September was good to the U.S. service sector, where activity reached a two-decade high as the economy begins the fourth quarter. The Institute for Supply Management’s (ISM) non-manufacturing activity index indicated more hiring was behind last month’s results that were last seen in August 1997.

Following Federal Reserve Chairman Jerome Powell’s remarks earlier this week that the economic outlook is “remarkably positive” as well as last week’s interest rate hike, Reuters reported economists anticipate yet another rate increase in December, the fourth hike in 2018. Economists said in the Oct. 3 article they anticipate ongoing growth; however, there are still concerns among companies in the service sector, including “capacity, logistics and the uncertainty with global trade.”

“Industries are bumping against capacity constraints in a robust economy and tightening labor market conditions,” Reuters states. “Companies are increasingly reporting difficulties finding qualified workers to meet demand, leading to delays in delivering goods and services.”

The ISM findings are complementary with NACM’s Credit Managers’ Index (CMI) September report, showing an overall boost in favorables such as sales and dollar collections. September typically has “quite a lot of activity in the service sector,” said NACM Economist Chris Kuehl, Ph.D., who noted that retail usually thrives the most, while construction dwindles in the colder months. According to CMI reports since 2015, the service sector experienced growth three out of five times during September.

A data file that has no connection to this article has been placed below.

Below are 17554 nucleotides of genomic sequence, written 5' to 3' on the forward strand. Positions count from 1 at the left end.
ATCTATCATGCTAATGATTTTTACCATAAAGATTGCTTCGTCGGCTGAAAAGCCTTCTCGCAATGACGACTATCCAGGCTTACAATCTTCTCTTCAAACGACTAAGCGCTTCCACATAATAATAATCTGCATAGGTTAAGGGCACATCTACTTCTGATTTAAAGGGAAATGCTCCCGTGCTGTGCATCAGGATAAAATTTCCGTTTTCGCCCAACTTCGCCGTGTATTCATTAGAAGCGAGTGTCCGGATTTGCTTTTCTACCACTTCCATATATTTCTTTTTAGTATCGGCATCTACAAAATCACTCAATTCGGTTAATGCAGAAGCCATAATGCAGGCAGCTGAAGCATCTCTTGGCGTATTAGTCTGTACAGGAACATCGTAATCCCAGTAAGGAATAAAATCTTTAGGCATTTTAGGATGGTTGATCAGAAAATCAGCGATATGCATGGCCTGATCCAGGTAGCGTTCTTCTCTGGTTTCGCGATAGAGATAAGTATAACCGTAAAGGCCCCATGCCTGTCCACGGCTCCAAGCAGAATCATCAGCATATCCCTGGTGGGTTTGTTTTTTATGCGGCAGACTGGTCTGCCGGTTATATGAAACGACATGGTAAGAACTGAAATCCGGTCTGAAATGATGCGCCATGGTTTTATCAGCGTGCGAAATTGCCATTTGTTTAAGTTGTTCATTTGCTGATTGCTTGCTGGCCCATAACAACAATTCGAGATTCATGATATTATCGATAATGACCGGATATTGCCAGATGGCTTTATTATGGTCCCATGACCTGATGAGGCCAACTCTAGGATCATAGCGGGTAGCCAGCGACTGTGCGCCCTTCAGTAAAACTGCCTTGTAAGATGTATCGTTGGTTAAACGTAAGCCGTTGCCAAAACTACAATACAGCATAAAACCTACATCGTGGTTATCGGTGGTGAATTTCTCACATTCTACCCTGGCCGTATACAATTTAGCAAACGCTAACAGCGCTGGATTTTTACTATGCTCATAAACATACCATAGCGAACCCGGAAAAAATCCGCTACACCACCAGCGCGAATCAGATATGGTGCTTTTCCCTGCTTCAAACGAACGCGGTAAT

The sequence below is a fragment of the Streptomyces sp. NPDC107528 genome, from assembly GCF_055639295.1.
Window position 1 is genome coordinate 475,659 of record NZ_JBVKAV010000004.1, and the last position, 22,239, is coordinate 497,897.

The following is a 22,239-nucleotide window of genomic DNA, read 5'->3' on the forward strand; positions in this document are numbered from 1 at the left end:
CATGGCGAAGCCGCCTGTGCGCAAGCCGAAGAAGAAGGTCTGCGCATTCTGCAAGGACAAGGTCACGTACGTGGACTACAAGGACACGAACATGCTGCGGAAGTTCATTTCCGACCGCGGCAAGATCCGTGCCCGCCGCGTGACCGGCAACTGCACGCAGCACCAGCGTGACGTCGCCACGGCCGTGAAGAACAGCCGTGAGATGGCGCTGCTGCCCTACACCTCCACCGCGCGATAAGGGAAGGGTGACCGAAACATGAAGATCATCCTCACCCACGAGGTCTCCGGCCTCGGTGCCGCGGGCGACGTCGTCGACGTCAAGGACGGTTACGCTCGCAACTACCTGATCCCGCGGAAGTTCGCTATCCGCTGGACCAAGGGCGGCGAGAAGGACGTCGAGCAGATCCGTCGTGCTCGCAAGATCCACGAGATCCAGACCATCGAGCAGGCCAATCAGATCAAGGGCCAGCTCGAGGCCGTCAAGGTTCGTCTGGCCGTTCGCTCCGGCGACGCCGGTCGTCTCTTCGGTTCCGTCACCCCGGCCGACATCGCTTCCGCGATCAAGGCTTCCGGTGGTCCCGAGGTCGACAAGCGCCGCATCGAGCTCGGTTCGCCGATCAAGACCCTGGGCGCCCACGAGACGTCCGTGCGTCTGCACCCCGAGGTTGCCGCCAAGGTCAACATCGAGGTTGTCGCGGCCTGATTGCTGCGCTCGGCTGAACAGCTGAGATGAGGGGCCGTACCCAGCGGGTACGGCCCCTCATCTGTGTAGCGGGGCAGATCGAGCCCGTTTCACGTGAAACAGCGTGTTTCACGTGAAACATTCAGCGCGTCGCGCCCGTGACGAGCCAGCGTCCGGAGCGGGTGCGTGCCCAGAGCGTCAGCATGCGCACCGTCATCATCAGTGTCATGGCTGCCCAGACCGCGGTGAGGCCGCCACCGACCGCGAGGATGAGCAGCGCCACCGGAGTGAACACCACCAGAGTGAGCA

“The movement is subtle to be sure, but at least it is heading in the right direction, and for two
months in a row,” Kuehl said in his comparison between the September 2018 and September 2017 CMI reports. “Dare we hope for a longer trend?”

—Andrew Michaels, editorial associate

Retailers Struggling to Hire for the Holidays

The holiday shopping season is approaching quickly as shoppers will soon begin flocking to department stores and small businesses in the coming months. A busy shopping season calls for more retail hiring; however, CNBC reports not all retailers will successfully fill their vacant positions. Demands for higher wages lure some employees away from low-paying jobs, while those who remain are left to pick up the slack.

On Oct. 1, the news outlet shared findings from global consulting group Korn Ferry that first looked back to the 2017 holiday season when 23% of retailers were unable to reach their desired number of temporary hires—expectations that will likely worsen this year. While nearly 70% of the participating 20 major U.S. retailers want to hire similar employee numbers, CNBC states, just over 60% are instead giving permanent employees more hours to close the gap.

“There are more jobs out there than there are people looking for them. ... It's a hustle to find the talent,” Korn Ferry Senior Partner Craig Rowley said in the article. “Retailers are asking their existing employees if they can work more because they're already trained. This year more than ever we're seeing employers getting workers to work more hours.”

Rowley also told CNBC that hiring is the main speed bump for the 2018 shopping season, sales being troubling last year.

—Andrew Michaels, editorial associate